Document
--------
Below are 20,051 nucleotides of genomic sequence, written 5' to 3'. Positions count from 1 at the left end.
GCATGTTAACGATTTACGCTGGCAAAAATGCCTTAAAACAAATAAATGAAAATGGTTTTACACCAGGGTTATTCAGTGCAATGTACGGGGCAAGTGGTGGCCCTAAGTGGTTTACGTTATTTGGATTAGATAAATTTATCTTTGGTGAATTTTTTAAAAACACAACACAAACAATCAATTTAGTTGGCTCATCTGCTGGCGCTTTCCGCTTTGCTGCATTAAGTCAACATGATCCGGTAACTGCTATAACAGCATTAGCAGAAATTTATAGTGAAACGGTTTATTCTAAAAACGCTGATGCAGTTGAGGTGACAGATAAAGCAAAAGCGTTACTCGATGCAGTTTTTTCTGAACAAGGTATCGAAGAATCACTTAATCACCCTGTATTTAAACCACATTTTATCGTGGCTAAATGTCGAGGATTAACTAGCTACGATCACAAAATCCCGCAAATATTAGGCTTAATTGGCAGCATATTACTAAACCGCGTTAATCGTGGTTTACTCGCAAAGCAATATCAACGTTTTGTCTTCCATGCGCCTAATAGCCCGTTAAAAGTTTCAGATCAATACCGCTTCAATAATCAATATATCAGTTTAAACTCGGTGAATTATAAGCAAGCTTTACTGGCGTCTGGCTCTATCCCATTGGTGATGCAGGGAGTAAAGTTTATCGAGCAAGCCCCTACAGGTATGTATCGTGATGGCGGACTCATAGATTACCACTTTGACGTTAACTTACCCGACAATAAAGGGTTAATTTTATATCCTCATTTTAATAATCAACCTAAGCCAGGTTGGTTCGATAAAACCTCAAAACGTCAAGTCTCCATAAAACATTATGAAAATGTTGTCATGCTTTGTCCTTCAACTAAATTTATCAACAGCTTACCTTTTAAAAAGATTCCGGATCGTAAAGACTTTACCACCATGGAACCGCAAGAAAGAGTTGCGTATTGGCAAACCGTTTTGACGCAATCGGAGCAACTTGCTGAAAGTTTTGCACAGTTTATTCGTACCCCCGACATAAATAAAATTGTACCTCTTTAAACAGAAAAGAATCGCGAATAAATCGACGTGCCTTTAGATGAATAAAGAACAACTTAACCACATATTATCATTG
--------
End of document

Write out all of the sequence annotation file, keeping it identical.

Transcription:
Below are 20,051 nucleotides of genomic sequence, written 5' to 3'. Positions count from 1 at the left end.
GCATGTTAACGATTTACGCTGGCAAAAATGCCTTAAAACAAATAAATGAAAATGGTTTTACACCAGGGTTATTCAGTGCAATGTACGGGGCAAGTGGTGGCCCTAAGTGGTTTACGTTATTTGGATTAGATAAATTTATCTTTGGTGAATTTTTTAAAAACACAACACAAACAATCAATTTAGTTGGCTCATCTGCTGGCGCTTTCCGCTTTGCTGCATTAAGTCAACATGATCCGGTAACTGCTATAACAGCATTAGCAGAAATTTATAGTGAAACGGTTTATTCTAAAAACGCTGATGCAGTTGAGGTGACAGATAAAGCAAAAGCGTTACTCGATGCAGTTTTTTCTGAACAAGGTATCGAAGAATCACTTAATCACCCTGTATTTAAACCACATTTTATCGTGGCTAAATGTCGAGGATTAACTAGCTACGATCACAAAATCCCGCAAATATTAGGCTTAATTGGCAGCATATTACTAAACCGCGTTAATCGTGGTTTACTCGCAAAGCAATATCAACGTTTTGTCTTCCATGCGCCTAATAGCCCGTTAAAAGTTTCAGATCAATACCGCTTCAATAATCAATATATCAGTTTAAACTCGGTGAATTATAAGCAAGCTTTACTGGCGTCTGGCTCTATCCCATTGGTGATGCAGGGAGTAAAGTTTATCGAGCAAGCCCCTACAGGTATGTATCGTGATGGCGGACTCATAGATTACCACTTTGACGTTAACTTACCCGACAATAAAGGGTTAATTTTATATCCTCATTTTAATAATCAACCTAAGCCAGGTTGGTTCGATAAAACCTCAAAACGTCAAGTCTCCATAAAACATTATGAAAATGTTGTCATGCTTTGTCCTTCAACTAAATTTATCAACAGCTTACCTTTTAAAAAGATTCCGGATCGTAAAGACTTTACCACCATGGAACCGCAAGAAAGAGTTGCGTATTGGCAAACCGTTTTGACGCAATCGGAGCAACTTGCTGAAAGTTTTGCACAGTTTATTCGTACCCCCGACATAAATAAAATTGTACCTCTTTAAACAGAAAAGAATCGCGAATAAATCGACGTGCCTTTAGATGAATAAAGAACAACTTAACCACATATTATCATTG